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Dedicated to exploring, inspiring, and protecting Alaskan waters, Kayak Adventures Worldwide offers environmentally focused and educational sea kayaking tours for small groups. Locally owned and completely in love with what they do, tours with Kayak Adventures Worldwide are perfect for the adventurous in spirit who have a desire to learn about and appreciate the great Alaskan Wilderness. There’s no need to worry about experience either as all tours are open to all skill levels. Adventurers can choose between half day, full day, and multi-day trips that go to locations like Aialik Glacier, Caines Head, Fox Island, and Bear Glacier.

328 3rd Avenue, Seward, Alaska 99664, Phone: 907-224-3960

12. Exit Glacier Guides Day Tours

Exit Glacier Guides Day Tours
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We can’t deny that there’s something utterly breathtaking and magical about exploring glaciers. When it comes to Seward, there’s no better place to turn for an unforgettable glacier experience than Exit Glacier Guides. Locally owned and dedicated to affordable eco-tours around Exit Glacier National Park, Exit Glacier Guides offers ton of adventure packages to suit your tastes and preferences. Head to Aialik Bay or Resurrection Bay for some Kayaking, or get some iceberg paddleboarding in for the day. Want to go on a glacier hike or participate in ice climbing, alpine hiking, or camping? They’ve got you covered as well! Stop by and check out what they’ve got cooking for the week to plan the adventure of a lifetime.

1013 3rd Ave, Seward, AK 99664, Phone: 907-224-5569

13. The Cookery

The Cookery
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If you’ve got a serious hankering for the best oysters in town, then look no further than The Cookery. Aptly located in the heart of Seward, The Cookery is a town favorite because of their commitment to showcase the work of the fisherman, rancher, farmer, brewmaster, and winemaker all in one menu. While their menu is definitely filled with some mouthwatering delights, nothing hits the spot quite like their magnificent oysters. Have them served ice cold on the half shell or enjoyed them chargrilled with some garlic butter, depending on your preference. The Cookery guarantees their freshness as each day as they get the best oysters available from local oyster farmers delivered within a few hours of their harvest.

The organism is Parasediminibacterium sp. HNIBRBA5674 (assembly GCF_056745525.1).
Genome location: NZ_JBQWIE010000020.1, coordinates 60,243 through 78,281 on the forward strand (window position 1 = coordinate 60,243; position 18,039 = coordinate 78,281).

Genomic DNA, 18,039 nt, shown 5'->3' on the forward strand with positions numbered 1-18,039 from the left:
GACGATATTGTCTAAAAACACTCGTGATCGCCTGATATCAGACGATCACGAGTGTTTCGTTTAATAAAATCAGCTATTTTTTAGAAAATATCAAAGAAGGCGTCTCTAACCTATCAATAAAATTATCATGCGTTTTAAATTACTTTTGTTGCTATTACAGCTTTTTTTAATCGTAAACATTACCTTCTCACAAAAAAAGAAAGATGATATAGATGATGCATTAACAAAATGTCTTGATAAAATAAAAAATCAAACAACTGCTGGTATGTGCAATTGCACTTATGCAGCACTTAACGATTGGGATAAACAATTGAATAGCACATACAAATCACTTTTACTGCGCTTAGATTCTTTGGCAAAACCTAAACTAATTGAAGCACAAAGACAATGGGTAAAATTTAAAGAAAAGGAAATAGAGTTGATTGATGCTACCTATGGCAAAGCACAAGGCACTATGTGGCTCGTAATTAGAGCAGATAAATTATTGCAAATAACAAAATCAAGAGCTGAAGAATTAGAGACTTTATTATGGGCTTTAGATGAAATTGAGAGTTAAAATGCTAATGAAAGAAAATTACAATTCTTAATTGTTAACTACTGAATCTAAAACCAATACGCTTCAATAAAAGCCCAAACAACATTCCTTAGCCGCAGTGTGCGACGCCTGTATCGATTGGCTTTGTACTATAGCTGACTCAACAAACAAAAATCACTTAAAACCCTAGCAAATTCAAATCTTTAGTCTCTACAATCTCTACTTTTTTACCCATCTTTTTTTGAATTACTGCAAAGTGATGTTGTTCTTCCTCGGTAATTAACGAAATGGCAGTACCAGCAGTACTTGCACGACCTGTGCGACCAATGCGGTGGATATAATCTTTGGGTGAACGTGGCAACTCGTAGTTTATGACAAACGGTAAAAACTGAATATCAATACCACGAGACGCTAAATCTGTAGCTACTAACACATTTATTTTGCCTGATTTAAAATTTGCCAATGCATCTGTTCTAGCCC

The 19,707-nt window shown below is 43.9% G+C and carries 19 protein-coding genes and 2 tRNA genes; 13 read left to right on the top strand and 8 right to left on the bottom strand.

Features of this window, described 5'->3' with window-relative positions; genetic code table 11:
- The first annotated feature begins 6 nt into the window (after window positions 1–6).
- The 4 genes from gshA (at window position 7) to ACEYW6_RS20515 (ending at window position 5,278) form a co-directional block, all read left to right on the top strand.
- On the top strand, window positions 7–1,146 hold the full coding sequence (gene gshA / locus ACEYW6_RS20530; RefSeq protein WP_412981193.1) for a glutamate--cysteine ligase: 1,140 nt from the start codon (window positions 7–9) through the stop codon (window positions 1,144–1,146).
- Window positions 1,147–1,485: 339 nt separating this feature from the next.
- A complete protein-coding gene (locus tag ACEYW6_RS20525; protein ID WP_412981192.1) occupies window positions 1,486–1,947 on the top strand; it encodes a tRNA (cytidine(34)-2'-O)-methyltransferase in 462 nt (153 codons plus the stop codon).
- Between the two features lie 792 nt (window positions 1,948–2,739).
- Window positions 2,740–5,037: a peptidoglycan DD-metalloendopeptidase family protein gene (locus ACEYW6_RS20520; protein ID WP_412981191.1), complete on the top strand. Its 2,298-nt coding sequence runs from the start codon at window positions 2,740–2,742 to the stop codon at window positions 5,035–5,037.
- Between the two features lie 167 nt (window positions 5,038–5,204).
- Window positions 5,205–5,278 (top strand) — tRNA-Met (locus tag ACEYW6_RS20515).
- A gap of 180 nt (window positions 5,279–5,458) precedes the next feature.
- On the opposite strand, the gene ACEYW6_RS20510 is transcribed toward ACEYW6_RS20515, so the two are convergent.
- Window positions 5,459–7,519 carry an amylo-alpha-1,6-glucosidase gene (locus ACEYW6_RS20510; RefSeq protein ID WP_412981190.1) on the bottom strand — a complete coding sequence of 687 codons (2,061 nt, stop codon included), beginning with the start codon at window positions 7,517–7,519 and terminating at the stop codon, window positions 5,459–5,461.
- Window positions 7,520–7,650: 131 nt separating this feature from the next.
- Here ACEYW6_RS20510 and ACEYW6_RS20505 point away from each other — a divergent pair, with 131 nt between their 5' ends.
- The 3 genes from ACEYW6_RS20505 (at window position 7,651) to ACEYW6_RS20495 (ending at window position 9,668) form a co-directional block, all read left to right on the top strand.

209 5th Avenue, Seward, Alaska 99664, Phone: 907-422-7459

14. Zudy’s Cafe

Zudy’s Cafe
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Located right across of Seward’s SeaLife Center is the remarkable Zudy’s Café. Operating under the motto “Take Time for Cake Time,” Zudy’s Café dishes up delicious treats alongside some of the best cakes that the town’s ever tasted. They specialize in a handful of varieties of cheesecake, classic carrot cake, Key lime pie, and mud pie as well as a few assorted dessert bars. Additionally, they’ve also got a great recipe on hand for a delicious and impressive wedding cake. If you’re stopping by for lunch in addition to a bit of dessert, you can take a gander at their “Blackboard Menu” to take your pick from their daily specials – all of which are changed and adjusted based on what’s available fresh in the market that day.

501 Railway Avenue, Seward, Alaska, Phone: 907-224-4710

15. Woody’s Thai Kitchen

Woody’s Thai Kitchen
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We bet you didn’t know that you could sink your teeth into some authentic Bangkok-style food in Seward. At Woody’s Thai Kitchen, you can get all the Thai curries, soups, rice dishes, and noodles that you could ever crave for. Even better, we’re pretty sure that each bite will transport you right to Thailand with its intense flavors. The menu of Woody’s Thai Kitchen features a mix of mild and spicy dishes while also offering vegan options to make sure that every person can enjoy something on their menu. Even better? Woody’s Thai Kitchen also features an Alaskan microbrewery that offers visitors a great selection of craft beers to try.

800 Fourth Avenue, Seward, Alaska 99664, Phone: 907-422-0338

16. Lowell Creek Waterfall

Lowell Creek Waterfall
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The impressive Lowell Creek Waterfall is a man-made gusher which was built to re-route Lowell Creek, which previously flooded downtown Seward on a regular basis. In a formidable feat of engineering, the U.S. Marine Corps of Engineers diverted the creek through a reinforced tunnel under Bear Mountain back in 1940. The tunnel is 10 foot in diameter and 2,068 feet long. The best place to view the waterfall is from the lookout on Lowell Creek Road which can be reached by driving south along Seaward Highway. There is a parking area near the Lowell Creek Bridge. The waterfall is particularly impressive after a heavy downpour.

Lowell Creek Rd, Seward, AK 99664